The water sector is increasingly being impacted by climate change. It also contributes more than 5 percent of global carbon emissions from its energy consumption, direct emissions of greenhouse gases such as methane and nitrous oxide from wastewater systems, and water heating from end users. Water loss in distribution networks and higher than necessary energy consumption are contributing factors.
WaCCliM (the Water and Wastewater Companies for Climate Change) is working with pilot water utilities in four countries, developing a road map to guide them towards energy and carbon neutrality.
Thailand, the national challenge
Located in one of the regions most vulnerable to the impact of global warming, Thailand has established policies, action plans and climate change mitigation and adaptation strategies over the last several years. In the Paris Agreement, Thailand has ambitiously committed to reduce its greenhouse gas emissions by 20% compared to projected business-as-usual (BAU) level compared to 2005 levels, with the option to increase its contribution to greenhouse gas reduction up to 25% by 2030.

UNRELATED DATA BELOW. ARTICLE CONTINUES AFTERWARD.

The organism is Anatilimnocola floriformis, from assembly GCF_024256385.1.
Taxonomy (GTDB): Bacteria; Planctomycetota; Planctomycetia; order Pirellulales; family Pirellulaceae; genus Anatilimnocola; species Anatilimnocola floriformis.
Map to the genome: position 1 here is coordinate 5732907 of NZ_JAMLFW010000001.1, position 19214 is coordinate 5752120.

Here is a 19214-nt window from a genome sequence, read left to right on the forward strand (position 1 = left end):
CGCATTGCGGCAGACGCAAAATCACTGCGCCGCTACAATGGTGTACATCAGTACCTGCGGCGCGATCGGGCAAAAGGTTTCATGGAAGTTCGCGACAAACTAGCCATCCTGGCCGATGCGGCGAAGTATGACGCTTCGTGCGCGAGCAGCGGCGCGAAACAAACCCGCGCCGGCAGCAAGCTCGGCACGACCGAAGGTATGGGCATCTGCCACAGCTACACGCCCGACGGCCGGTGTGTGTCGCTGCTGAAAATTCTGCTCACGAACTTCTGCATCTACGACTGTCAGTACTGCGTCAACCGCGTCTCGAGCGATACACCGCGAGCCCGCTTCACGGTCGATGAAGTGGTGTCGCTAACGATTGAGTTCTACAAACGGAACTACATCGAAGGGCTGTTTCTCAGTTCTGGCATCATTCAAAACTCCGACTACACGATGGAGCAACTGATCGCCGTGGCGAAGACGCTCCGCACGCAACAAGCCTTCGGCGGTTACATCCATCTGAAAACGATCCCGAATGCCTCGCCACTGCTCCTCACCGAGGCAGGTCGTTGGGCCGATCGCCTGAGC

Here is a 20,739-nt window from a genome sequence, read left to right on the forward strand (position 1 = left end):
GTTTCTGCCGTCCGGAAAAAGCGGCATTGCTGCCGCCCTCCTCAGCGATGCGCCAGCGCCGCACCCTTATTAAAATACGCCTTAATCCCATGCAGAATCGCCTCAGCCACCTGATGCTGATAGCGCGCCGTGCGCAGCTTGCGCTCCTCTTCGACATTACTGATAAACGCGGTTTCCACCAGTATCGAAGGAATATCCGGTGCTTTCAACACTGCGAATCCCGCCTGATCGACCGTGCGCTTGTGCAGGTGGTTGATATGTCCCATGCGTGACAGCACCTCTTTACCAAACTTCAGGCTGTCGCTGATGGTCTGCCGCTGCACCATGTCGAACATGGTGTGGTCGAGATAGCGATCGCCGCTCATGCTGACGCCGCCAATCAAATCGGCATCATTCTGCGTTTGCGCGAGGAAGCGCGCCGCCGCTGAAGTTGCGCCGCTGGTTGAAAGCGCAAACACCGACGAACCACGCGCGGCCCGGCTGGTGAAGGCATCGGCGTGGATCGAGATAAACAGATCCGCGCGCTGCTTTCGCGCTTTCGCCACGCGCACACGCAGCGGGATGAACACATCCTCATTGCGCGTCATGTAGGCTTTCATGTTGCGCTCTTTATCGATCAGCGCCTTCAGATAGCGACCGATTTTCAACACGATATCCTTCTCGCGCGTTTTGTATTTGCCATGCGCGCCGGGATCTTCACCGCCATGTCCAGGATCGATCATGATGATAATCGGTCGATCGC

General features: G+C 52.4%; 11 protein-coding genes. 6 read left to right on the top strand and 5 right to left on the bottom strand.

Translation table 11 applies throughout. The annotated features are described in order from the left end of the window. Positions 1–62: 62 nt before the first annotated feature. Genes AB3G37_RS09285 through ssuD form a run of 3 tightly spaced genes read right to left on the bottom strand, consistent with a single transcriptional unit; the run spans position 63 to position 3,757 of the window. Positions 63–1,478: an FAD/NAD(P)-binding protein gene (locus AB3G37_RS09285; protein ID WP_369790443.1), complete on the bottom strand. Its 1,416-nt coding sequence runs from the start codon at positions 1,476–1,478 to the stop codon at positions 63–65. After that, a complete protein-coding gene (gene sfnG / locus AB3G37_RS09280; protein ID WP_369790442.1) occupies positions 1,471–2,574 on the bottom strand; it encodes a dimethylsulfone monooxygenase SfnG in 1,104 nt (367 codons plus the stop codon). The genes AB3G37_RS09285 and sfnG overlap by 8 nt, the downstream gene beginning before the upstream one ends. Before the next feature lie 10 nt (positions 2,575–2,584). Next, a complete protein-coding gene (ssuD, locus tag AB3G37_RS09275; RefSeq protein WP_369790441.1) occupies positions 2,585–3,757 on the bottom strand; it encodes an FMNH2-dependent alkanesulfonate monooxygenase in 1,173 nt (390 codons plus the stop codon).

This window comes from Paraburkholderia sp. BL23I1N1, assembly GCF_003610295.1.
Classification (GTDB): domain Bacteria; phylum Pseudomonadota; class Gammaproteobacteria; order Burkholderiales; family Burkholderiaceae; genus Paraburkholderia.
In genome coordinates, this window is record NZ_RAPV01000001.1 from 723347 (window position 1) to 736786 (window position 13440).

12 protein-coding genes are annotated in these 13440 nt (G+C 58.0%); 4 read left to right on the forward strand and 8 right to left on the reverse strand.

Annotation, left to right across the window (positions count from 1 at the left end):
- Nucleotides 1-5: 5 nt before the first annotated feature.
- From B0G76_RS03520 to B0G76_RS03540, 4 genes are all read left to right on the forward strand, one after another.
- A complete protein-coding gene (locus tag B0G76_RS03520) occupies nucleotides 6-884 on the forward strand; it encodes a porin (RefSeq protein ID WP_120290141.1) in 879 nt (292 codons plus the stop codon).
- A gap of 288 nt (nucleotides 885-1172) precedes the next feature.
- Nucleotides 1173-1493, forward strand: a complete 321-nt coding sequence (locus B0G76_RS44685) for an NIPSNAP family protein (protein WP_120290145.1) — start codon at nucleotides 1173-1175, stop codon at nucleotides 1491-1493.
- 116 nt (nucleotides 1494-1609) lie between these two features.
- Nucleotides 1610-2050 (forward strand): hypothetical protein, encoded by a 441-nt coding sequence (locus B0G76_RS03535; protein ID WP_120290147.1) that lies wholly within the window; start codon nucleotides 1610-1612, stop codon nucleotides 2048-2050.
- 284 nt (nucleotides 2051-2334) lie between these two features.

Water pollution is a major environmental concern in Thailand. One of the main reasons is the unmanaged discharge of untreated domestic wastewater directly into water bodies resulting in the deterioration of water sources and significant GHG emissions. A growing population along with urbanization, industrial and agricultural expansion lead to an increased demand for water and wastewater services, while the effects of climate change, including more frequent and severe floods and droughts, increase the challenges that water managers are facing.
GHG emissions in Thailand
Municipal wastewater treatment, which accounts for 47.5% of the total greenhouse gas emissions of the waste sector in Thailand, contributes to high energy-related emissions.
WaCCliM in Thailand
Recognising the importance of climate change mitigation in the wastewater sector beyond the municipal level, the WaCCliM project is working with the Ministry of Natural Resources and Environment (MNRE) and the Wastewater Management Authority (WMA) to improve the carbon balance of the pilot utility of Chiang Mai.
Three follower utilities in Hat Yai, Sansuk and Krabi municipalities, have started their journey towards climate mitigation in 2017.
GHG emissions reduction measures within the urban water cycle of Chiang Mai, Thailand. Illustration: © 2017 Creative Republic
WaCCliM water utilities
In Thailand, the wastewater utility of Chiang Mai can reduce its GHG emissions by 12% of the total utility’s CO2e emissions per person/year if measures for improved pumping efficiency, reduced infiltration in the sewer system and increased service coverage are implemented. At the same time, energy costs make up to 56% of total operational costs. Reducing these costs is a major driver to reduce greenhouse gas emissions.
The utilities in Hat Yai, Sansuk and Krabi municipalities are currently assessing their baseline performance and identifying improvement measures.